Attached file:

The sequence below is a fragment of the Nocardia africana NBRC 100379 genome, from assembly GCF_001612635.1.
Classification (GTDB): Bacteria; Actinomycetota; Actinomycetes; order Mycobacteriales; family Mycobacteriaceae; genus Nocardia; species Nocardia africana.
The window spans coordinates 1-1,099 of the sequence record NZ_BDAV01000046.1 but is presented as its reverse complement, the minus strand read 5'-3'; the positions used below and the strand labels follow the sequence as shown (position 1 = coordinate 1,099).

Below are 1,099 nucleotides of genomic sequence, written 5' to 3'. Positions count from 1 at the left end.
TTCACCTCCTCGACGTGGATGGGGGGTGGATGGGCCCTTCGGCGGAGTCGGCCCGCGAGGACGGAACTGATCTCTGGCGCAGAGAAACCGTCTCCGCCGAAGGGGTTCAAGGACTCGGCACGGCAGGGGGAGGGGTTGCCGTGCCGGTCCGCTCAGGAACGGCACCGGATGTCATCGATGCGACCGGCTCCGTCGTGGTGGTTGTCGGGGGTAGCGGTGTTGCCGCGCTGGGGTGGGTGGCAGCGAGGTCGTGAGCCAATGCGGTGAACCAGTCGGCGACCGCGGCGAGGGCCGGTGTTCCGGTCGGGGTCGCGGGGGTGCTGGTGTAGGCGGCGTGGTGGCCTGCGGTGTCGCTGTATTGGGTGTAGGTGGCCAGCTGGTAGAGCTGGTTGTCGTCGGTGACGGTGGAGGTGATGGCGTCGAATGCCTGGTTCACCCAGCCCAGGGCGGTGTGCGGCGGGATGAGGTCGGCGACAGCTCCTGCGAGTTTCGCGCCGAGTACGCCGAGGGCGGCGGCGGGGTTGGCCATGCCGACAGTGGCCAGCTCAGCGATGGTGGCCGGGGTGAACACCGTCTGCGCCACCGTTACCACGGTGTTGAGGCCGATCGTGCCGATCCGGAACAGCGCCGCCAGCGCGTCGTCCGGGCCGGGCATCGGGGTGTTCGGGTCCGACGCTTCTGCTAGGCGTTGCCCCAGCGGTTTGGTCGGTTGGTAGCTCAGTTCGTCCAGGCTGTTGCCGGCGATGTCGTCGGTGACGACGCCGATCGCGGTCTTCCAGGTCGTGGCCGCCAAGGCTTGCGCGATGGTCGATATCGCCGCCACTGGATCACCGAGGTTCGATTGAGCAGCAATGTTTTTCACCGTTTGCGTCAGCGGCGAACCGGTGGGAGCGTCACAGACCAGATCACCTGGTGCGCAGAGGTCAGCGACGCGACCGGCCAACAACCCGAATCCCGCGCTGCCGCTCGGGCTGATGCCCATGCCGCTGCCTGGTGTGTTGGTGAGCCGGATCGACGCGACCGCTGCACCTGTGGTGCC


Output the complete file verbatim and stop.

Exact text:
The sequence below is a fragment of the Nocardia africana NBRC 100379 genome, from assembly GCF_001612635.1.
Classification (GTDB): Bacteria; Actinomycetota; Actinomycetes; order Mycobacteriales; family Mycobacteriaceae; genus Nocardia; species Nocardia africana.
The window spans coordinates 1-1,099 of the sequence record NZ_BDAV01000046.1 but is presented as its reverse complement, the minus strand read 5'-3'; the positions used below and the strand labels follow the sequence as shown (position 1 = coordinate 1,099).

Below are 1,099 nucleotides of genomic sequence, written 5' to 3'. Positions count from 1 at the left end.
TTCACCTCCTCGACGTGGATGGGGGGTGGATGGGCCCTTCGGCGGAGTCGGCCCGCGAGGACGGAACTGATCTCTGGCGCAGAGAAACCGTCTCCGCCGAAGGGGTTCAAGGACTCGGCACGGCAGGGGGAGGGGTTGCCGTGCCGGTCCGCTCAGGAACGGCACCGGATGTCATCGATGCGACCGGCTCCGTCGTGGTGGTTGTCGGGGGTAGCGGTGTTGCCGCGCTGGGGTGGGTGGCAGCGAGGTCGTGAGCCAATGCGGTGAACCAGTCGGCGACCGCGGCGAGGGCCGGTGTTCCGGTCGGGGTCGCGGGGGTGCTGGTGTAGGCGGCGTGGTGGCCTGCGGTGTCGCTGTATTGGGTGTAGGTGGCCAGCTGGTAGAGCTGGTTGTCGTCGGTGACGGTGGAGGTGATGGCGTCGAATGCCTGGTTCACCCAGCCCAGGGCGGTGTGCGGCGGGATGAGGTCGGCGACAGCTCCTGCGAGTTTCGCGCCGAGTACGCCGAGGGCGGCGGCGGGGTTGGCCATGCCGACAGTGGCCAGCTCAGCGATGGTGGCCGGGGTGAACACCGTCTGCGCCACCGTTACCACGGTGTTGAGGCCGATCGTGCCGATCCGGAACAGCGCCGCCAGCGCGTCGTCCGGGCCGGGCATCGGGGTGTTCGGGTCCGACGCTTCTGCTAGGCGTTGCCCCAGCGGTTTGGTCGGTTGGTAGCTCAGTTCGTCCAGGCTGTTGCCGGCGATGTCGTCGGTGACGACGCCGATCGCGGTCTTCCAGGTCGTGGCCGCCAAGGCTTGCGCGATGGTCGATATCGCCGCCACTGGATCACCGAGGTTCGATTGAGCAGCAATGTTTTTCACCGTTTGCGTCAGCGGCGAACCGGTGGGAGCGTCACAGACCAGATCACCTGGTGCGCAGAGGTCAGCGACGCGACCGGCCAACAACCCGAATCCCGCGCTGCCGCTCGGGCTGATGCCCATGCCGCTGCCTGGTGTGTTGGTGAGCCGGATCGACGCGACCGCTGCACCTGTGGTGCC